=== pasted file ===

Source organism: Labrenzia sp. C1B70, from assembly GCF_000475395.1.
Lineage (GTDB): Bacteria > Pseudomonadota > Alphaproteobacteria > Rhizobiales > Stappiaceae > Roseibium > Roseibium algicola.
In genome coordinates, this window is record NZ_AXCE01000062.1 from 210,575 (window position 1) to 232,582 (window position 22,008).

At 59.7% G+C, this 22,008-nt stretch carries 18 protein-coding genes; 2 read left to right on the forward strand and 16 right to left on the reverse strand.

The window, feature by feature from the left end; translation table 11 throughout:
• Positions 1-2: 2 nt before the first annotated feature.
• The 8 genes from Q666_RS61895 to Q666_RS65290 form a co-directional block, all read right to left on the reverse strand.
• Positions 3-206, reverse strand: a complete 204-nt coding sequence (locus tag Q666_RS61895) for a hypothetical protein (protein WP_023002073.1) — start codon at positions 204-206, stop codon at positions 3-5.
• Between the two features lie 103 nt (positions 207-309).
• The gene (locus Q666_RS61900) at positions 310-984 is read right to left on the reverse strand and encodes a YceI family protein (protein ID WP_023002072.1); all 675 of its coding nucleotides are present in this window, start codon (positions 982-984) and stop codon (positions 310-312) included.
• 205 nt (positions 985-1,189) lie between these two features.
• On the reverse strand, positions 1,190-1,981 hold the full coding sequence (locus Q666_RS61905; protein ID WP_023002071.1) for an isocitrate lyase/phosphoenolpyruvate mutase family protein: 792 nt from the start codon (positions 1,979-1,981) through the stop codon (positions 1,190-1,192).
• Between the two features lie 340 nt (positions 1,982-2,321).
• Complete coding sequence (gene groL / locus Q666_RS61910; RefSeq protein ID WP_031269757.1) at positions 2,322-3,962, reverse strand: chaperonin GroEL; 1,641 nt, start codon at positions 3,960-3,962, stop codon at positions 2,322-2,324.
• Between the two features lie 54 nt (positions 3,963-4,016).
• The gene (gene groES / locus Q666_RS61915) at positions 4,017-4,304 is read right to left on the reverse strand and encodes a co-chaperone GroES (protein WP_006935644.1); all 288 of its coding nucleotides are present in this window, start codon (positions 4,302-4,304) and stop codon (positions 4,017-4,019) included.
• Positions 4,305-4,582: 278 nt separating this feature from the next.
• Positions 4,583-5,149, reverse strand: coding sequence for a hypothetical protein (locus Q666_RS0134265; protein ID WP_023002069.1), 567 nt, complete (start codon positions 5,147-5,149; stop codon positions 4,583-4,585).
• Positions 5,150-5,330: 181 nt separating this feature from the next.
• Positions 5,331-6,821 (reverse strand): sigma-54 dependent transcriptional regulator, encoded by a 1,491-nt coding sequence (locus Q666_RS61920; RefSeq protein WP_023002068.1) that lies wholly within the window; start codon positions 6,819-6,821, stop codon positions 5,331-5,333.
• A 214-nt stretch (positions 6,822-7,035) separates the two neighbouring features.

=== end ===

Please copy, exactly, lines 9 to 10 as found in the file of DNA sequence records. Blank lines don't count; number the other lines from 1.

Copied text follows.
• Between the two features lie 103 nt (positions 207-309).
• The gene (locus Q666_RS61900) at positions 310-984 is read right to left on the reverse strand and encodes a YceI family protein (protein ID WP_023002072.1); all 675 of its coding nucleotides are present in this window, start codon (positions 982-984) and stop codon (positions 310-312) included.